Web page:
Sunday, August 06, 2006

Who Really Owns the Sorority House?

Sorority house heads to court
By Elizabeth Neff
The Salt Lake Tribune

The Delta Delta Delta sorority has left the University of Utah, but a debate over what legacy its house will leave went to court this week.

The national Delta Delta Delta sorority filed suit in 3rd District Court on Thursday claiming its Theta Phi chapter, which had been on the U.'s campus since 1932 and has owned a house on Greek Row since 1939, has refused to hand over the house title.

Utah alums say they have good reason: They want proceeds from the sale of the house they built memories in to benefit the local community, rather than going into the national sorority's general operating fund.

The house is owned by a corporation created by the Theta Phi chapter. Corporation officer Colleen Malouf, who graduated from the U. as a Tri-Delt in 1958, said the house was constructed with funds from local alums and students.

A group of alums gathered last week to form a plan for the house, which she said could appraise for between $500,000 and $750,000.

"Anyone involved with the sorority can't benefit from the sale of the house," she said. "So we want to do something that will benefit the community and have a living legacy."

Malouf said that her group will elaborate on its hopes for the house when the time is right.

"We have had respect for Tri-Delta national for 25 years and been good supportive members," Malouf said. "It's really difficult, but it's the right thing to do. That is how our whole corporation board feels."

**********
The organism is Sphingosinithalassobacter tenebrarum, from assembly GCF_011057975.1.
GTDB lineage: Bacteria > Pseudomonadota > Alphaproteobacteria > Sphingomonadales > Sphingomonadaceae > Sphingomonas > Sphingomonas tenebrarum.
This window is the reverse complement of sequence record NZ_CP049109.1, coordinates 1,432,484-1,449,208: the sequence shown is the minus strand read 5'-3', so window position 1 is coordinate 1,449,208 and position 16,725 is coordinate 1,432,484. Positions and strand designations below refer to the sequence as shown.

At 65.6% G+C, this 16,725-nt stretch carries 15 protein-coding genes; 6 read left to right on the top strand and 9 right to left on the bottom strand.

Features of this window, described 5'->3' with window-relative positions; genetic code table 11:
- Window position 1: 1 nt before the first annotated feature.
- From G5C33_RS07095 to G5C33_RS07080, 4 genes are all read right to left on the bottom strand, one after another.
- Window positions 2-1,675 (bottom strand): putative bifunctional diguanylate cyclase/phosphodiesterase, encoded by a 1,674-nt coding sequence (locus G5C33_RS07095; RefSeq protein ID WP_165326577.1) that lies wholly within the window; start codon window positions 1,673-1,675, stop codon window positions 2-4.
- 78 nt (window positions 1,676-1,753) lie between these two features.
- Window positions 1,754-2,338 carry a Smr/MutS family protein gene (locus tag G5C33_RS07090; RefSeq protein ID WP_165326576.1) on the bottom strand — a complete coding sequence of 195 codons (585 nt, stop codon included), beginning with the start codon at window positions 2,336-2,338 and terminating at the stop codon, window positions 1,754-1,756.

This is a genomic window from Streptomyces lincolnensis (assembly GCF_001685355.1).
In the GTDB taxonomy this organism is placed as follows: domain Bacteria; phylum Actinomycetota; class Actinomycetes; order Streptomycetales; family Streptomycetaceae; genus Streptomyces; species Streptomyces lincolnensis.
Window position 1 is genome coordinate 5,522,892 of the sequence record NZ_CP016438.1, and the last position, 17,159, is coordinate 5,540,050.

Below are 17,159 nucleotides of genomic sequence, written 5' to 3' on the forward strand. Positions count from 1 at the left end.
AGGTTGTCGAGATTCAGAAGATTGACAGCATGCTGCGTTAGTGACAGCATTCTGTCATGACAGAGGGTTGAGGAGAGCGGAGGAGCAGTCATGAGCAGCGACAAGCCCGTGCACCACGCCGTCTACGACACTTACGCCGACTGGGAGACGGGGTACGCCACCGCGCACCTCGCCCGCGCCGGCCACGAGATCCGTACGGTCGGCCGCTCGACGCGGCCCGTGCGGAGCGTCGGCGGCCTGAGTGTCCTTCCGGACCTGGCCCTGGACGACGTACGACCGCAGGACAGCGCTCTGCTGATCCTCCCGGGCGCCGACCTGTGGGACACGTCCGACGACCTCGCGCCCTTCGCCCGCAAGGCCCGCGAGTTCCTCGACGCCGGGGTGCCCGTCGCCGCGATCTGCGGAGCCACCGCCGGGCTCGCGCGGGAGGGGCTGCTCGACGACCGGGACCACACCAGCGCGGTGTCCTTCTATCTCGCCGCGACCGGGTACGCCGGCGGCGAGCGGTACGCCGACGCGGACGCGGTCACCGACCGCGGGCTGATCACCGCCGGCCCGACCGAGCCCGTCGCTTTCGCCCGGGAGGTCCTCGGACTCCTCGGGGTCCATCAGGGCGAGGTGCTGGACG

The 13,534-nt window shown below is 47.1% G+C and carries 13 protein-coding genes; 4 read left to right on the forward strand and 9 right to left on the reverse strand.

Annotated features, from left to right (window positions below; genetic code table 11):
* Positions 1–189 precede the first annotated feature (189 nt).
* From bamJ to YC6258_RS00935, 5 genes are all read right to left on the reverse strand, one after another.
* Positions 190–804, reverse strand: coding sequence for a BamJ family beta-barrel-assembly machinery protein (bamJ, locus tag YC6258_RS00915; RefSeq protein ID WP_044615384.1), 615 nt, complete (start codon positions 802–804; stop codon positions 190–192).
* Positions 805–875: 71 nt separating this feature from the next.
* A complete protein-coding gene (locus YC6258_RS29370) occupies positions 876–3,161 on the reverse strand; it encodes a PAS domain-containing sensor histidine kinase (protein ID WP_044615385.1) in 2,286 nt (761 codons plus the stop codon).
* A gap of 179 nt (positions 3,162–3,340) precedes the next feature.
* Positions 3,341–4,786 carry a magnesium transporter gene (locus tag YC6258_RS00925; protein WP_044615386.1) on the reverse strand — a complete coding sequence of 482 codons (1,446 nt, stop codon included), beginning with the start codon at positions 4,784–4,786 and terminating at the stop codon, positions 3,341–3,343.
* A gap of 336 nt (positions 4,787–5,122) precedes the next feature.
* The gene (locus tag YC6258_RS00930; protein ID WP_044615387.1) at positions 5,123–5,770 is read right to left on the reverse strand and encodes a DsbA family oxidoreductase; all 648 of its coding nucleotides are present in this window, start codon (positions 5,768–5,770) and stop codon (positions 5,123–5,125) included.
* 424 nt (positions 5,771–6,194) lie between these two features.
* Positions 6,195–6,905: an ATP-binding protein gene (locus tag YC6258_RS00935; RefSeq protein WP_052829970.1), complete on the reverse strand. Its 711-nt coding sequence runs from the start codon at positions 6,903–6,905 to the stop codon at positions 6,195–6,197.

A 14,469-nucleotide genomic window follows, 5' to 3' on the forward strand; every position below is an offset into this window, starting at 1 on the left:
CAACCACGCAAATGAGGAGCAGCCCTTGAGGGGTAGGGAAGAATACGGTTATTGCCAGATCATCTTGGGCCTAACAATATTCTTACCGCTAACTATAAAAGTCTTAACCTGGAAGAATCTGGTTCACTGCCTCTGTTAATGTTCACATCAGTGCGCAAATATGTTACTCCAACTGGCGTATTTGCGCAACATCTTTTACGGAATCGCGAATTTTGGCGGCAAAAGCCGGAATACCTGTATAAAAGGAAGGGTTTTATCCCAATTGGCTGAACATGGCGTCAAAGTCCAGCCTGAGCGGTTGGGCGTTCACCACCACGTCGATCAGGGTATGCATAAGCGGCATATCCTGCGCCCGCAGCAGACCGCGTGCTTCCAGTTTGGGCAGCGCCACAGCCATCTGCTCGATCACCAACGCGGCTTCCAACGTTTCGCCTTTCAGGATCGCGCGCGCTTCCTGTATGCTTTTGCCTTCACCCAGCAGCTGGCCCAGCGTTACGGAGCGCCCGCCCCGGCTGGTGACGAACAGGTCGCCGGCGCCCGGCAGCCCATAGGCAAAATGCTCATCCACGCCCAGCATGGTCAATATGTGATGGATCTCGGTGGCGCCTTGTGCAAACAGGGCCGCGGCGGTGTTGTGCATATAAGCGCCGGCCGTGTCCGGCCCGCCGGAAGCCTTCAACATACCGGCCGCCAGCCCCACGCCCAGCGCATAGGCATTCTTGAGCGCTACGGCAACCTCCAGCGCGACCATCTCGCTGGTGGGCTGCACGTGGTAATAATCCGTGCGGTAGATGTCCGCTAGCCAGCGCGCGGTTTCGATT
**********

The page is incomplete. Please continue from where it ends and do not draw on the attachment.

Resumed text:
Two fraternities have expressed an interest in buying the home, according to Malouf: Pi Kappa Alpha and Kappa Sigma. The house has a large dining hall and kitchen, a chapter meeting room downstairs, smaller bedrooms and large bathroom facilities.

The Delta Delta Delta National Executive Board closed the U.'s chapter earlier this year, citing problems with recruitment and strained finances. The Tri-Delta sorority was the U.'s smallest, with just under 30 members.

Malouf has served as an advisor for the chapter over the years, meeting scores of young women. She still plays bridge with her sorority sisters and considers sorority life an enriching experience for young women.

Lexi Casalino graduated from the U. as a Delta Delta Delta member in 2002 and says she too hopes the sale of the home can benefit the community.

She remembers "a lot of the late nights hanging out doing our homework together, fooling around dancing and singing at midnight because we are so tired," she said. "I lived in the house all four years. I had the same roommate for two years and she is one of my best friends."

More than anything, Casalino said she learned leadership skills.

"I think if I didn't join a sorority I would have gone a completely different route from where I am today," she said. "I don't think I would be the same person."

Alpha Tau Omega President Ali Hasnain said his fraternity had at one time hoped to buy the Tri-Delt house, but is no longer planning to make a bid.

The departure of the sorority will be felt by all houses on campus, he said. Hasnain hopes another fraternity or sorority will purchase the property.

"It's sad to see anyone go because unlike an institution in the South, where there is a larger Greek community, it's small enough that these things significantly impact the entire system," he said.

The lawsuit has been assigned to Judge Anthony B. Quinn and does not seek monetary damages.

"We felt like we had to take some action to get things going," said attorney Leilani Marshall, who represents Delta Delta Delta. "We definitely hope that it's not an acrimonious or contentious situation."
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